The more I read and the more I talk to colleagues, I'm convinced that if physicians just don't completely screw up the house decision (buying too early, too much house, too many houses), then everyone would be pretty well off. You just tie your hands when you spend half your after-tax income on a house. We bought a house at 1x our income. We're a dual physician household living next to a bunch of single earning families who have 2-3 kids and SAHMs. Apparently, being house poor is the American dream.

                      Also, if you can't cashflow a $7k furnace, how are you going to retire early?

                      Comment


                      • #12
                        Just looking at the initial numbers it's an obvious no. No analysis needed.

                        The scary thing is I think a lot of people are in this situation (early 40s, 500k saved, some equity built up), and think they are doing great--I think you have to think you are doing great to consider buying yet another 700k house with no down payment AND retire in 10 years.

                        It would be good to know if the current "vacation home" is heavily cash flow positive vs just breaking even vs negative.

                        Comment


                        • #13


                          The more I read and the more I talk to colleagues, I’m convinced that if physicians just don’t completely screw up the house decision (buying too early, too much house, too many houses), then everyone would be pretty well off. You just tie your hands when you spend half your after-tax income on a house.
                          Click to expand...


                          One (reasonably priced) house, one spouse would put anybody with a professional income on a path that would take effort to derail.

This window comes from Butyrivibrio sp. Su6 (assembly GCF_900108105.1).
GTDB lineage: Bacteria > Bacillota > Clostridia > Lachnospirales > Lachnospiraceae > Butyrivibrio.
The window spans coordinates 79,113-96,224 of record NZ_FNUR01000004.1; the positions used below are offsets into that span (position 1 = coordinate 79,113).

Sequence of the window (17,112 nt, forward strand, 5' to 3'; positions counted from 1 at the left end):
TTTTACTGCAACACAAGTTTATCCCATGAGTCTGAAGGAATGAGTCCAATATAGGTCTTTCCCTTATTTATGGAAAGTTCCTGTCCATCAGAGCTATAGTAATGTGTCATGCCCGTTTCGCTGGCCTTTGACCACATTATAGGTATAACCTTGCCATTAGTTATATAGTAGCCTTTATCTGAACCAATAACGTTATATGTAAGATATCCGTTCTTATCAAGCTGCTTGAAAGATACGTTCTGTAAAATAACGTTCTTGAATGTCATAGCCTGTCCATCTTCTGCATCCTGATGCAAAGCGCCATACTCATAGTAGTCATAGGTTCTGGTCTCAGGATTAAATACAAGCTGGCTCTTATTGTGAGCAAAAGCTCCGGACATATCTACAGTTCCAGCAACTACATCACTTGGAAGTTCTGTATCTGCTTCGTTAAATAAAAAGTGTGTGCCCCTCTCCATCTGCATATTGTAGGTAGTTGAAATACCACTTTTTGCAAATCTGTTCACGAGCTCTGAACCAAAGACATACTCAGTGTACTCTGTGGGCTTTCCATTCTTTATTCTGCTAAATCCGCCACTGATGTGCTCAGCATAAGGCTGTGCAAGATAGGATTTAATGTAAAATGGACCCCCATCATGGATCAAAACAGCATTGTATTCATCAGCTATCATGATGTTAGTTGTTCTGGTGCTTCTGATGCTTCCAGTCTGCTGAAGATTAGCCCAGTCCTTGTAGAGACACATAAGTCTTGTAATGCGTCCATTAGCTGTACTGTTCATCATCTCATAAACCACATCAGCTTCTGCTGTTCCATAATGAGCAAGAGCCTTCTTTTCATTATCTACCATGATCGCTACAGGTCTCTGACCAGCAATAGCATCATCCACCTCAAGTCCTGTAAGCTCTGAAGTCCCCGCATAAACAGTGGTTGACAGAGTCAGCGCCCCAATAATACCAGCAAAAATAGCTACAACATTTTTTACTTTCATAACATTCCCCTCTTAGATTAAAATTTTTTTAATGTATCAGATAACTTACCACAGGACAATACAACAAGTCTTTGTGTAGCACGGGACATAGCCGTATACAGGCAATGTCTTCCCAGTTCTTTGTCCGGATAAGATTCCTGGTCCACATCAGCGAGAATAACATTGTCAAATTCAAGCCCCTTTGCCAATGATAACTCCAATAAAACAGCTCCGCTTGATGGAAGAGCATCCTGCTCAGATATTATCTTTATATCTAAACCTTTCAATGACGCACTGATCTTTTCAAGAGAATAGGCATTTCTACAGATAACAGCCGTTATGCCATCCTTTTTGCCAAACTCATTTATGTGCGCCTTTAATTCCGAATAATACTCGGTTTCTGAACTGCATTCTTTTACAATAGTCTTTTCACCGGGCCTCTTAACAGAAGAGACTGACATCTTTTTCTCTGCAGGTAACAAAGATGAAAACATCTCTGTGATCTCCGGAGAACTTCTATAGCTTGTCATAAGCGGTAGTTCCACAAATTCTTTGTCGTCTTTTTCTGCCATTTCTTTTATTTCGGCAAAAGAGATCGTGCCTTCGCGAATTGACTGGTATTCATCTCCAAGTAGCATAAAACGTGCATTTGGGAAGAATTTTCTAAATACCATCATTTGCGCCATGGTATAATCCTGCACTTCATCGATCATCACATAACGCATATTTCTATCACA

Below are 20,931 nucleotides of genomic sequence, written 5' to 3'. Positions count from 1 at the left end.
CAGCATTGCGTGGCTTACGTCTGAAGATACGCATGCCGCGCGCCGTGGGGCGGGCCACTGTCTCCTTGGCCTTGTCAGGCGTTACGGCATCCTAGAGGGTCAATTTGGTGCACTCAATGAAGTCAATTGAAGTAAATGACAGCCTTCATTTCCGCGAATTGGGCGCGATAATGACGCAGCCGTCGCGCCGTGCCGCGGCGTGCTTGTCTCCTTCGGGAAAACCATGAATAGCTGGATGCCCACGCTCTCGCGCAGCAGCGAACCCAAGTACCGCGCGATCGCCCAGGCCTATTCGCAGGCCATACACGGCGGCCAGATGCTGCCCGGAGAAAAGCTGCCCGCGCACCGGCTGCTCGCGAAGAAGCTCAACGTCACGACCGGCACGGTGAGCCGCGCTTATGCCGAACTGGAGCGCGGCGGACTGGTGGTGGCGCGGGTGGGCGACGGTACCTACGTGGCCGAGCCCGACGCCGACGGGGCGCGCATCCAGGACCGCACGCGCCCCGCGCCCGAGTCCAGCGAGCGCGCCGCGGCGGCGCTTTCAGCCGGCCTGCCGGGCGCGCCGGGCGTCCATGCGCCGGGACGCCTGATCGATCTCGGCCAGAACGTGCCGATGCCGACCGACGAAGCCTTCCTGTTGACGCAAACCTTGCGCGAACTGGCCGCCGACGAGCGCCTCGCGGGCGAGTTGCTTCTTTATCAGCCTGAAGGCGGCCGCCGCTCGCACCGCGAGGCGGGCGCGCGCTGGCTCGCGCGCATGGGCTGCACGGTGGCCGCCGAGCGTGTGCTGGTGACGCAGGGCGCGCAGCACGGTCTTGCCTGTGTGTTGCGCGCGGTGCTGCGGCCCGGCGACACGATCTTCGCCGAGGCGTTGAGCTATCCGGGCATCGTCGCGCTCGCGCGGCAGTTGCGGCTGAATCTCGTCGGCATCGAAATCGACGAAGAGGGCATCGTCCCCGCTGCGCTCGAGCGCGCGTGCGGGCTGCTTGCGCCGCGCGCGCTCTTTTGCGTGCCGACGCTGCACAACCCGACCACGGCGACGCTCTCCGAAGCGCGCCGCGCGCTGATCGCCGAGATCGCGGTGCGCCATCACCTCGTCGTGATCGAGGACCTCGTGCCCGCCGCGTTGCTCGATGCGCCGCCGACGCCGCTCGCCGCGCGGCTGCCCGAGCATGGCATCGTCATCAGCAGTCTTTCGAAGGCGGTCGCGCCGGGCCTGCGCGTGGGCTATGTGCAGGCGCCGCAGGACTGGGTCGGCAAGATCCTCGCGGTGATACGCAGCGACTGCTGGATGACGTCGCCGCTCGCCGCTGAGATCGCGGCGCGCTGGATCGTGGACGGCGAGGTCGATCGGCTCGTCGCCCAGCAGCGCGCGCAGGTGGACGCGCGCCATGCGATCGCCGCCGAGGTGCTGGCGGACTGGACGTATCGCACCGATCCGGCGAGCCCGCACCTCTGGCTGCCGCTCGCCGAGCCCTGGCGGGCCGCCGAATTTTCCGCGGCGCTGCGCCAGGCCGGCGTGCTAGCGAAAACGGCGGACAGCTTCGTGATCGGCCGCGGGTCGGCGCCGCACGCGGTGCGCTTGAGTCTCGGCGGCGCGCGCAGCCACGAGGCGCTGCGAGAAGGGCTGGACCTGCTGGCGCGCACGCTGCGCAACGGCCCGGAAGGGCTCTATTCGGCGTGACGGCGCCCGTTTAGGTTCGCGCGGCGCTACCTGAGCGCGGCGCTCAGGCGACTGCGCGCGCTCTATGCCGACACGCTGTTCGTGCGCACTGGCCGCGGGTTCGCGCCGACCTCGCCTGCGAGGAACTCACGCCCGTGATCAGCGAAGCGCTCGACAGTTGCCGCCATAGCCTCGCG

Comment


                          • #14




                            The more I read and the more I talk to colleagues, I’m convinced that if physicians just don’t completely screw up the house decision (buying too early, too much house, too many houses), then everyone would be pretty well off. You just tie your hands when you spend half your after-tax income on a house. We bought a house at 1x our income. We’re a dual physician household living next to a bunch of single earning families who have 2-3 kids and SAHMs. Apparently, being house poor is the American dream.

                            Also, if you can’t cashflow a $7k furnace, how are you going to retire early?
                            Click to expand...


                            agree.

                            you don't go crazy on spending and just max the 401k and you are going to be wealthy by any current or historical standards.

                            this forum is the Pro Bowl.

                            Comment


                            • #15




                              What a joke. Owes money on two houses and wants to buy a third with minimal retirement savings and student loan debt. Not sure how a third mortgage would make anyone a “9” on scale of happiness.
                              just my humble opinion
                              Fatlittlepig
                              Click to expand...


                              I think a third home would put me at -9 on the happiness scale.

                              I checked the calendar to make sure it was not already April 1 again.

                              Comment